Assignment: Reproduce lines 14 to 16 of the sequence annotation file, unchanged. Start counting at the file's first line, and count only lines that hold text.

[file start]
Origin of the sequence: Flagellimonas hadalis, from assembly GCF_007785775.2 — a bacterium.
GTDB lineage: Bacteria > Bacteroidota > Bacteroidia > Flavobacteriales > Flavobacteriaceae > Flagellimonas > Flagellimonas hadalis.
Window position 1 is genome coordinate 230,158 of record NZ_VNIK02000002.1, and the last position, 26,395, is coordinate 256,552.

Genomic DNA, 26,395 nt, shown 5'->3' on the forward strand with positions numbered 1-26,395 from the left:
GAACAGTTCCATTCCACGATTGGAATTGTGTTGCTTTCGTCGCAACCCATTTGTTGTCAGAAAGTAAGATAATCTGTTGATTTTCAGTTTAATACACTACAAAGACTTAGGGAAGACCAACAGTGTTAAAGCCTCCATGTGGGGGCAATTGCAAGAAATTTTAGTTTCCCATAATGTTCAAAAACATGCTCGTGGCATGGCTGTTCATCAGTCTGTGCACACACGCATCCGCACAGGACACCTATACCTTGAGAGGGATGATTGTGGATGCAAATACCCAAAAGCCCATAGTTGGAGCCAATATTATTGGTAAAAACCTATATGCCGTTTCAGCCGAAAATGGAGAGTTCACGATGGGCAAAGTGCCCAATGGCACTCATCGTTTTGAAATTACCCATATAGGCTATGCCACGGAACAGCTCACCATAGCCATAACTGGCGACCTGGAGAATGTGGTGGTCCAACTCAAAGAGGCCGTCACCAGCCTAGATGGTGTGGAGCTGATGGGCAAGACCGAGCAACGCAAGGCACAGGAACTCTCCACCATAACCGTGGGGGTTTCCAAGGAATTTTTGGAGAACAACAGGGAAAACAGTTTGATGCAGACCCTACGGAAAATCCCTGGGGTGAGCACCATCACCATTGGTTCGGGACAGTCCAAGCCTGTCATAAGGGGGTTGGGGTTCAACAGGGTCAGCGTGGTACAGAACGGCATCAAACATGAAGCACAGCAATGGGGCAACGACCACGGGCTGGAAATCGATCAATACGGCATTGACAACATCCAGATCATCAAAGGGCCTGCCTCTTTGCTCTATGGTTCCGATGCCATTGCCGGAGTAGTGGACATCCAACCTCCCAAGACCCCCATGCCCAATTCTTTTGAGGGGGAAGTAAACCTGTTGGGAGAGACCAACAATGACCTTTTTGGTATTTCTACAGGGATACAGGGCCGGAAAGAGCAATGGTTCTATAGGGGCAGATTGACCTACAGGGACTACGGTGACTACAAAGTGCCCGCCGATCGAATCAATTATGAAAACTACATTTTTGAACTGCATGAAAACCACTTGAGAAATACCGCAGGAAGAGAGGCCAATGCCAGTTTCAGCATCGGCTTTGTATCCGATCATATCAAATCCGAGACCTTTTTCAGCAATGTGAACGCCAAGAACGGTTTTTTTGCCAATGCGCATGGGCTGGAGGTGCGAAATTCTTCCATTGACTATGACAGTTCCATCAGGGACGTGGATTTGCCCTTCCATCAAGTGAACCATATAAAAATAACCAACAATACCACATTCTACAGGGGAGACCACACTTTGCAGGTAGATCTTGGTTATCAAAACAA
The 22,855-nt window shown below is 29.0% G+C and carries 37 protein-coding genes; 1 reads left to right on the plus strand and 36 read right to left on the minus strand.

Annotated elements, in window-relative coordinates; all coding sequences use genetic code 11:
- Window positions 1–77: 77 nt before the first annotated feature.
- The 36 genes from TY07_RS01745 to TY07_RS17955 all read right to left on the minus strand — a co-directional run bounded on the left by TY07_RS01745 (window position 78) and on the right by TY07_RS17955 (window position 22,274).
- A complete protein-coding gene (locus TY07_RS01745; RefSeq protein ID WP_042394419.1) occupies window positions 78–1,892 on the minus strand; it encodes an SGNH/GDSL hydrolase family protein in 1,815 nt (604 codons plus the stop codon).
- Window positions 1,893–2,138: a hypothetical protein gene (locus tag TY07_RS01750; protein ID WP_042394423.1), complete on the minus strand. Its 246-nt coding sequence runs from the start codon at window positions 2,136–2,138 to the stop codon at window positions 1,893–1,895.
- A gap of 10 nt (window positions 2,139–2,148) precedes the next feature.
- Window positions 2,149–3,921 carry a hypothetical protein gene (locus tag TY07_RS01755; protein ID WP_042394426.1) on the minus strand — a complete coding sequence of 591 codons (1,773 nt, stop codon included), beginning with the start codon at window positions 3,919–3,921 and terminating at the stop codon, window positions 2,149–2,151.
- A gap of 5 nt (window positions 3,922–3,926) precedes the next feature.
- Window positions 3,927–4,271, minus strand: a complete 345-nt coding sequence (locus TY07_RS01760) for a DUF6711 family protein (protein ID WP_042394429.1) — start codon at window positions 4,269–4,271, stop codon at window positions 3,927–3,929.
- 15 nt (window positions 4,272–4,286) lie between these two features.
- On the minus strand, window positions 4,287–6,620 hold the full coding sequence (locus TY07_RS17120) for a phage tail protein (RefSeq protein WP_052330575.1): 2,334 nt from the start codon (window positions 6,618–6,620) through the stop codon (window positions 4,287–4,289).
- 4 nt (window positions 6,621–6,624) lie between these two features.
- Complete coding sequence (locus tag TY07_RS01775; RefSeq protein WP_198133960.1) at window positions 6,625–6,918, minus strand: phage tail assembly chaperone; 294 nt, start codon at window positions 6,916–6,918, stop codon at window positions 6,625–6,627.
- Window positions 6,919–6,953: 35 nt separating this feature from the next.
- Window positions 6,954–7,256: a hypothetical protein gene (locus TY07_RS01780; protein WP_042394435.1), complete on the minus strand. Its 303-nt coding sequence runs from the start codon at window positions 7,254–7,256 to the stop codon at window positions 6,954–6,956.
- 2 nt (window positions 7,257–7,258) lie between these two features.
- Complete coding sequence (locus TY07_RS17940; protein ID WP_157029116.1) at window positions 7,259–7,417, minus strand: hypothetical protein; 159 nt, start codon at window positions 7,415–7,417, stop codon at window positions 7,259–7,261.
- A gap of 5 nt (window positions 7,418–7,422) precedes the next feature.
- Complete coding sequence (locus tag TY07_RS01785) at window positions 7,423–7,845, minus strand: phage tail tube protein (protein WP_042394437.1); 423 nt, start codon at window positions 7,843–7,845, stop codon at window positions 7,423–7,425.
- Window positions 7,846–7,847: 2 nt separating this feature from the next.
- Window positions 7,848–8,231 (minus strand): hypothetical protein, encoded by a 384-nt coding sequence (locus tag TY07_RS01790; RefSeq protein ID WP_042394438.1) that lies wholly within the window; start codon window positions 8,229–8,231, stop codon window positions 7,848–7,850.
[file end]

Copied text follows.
- A gap of 5 nt (window positions 3,922–3,926) precedes the next feature.
- Window positions 3,927–4,271, minus strand: a complete 345-nt coding sequence (locus TY07_RS01760) for a DUF6711 family protein (protein ID WP_042394429.1) — start codon at window positions 4,269–4,271, stop codon at window positions 3,927–3,929.
- 15 nt (window positions 4,272–4,286) lie between these two features.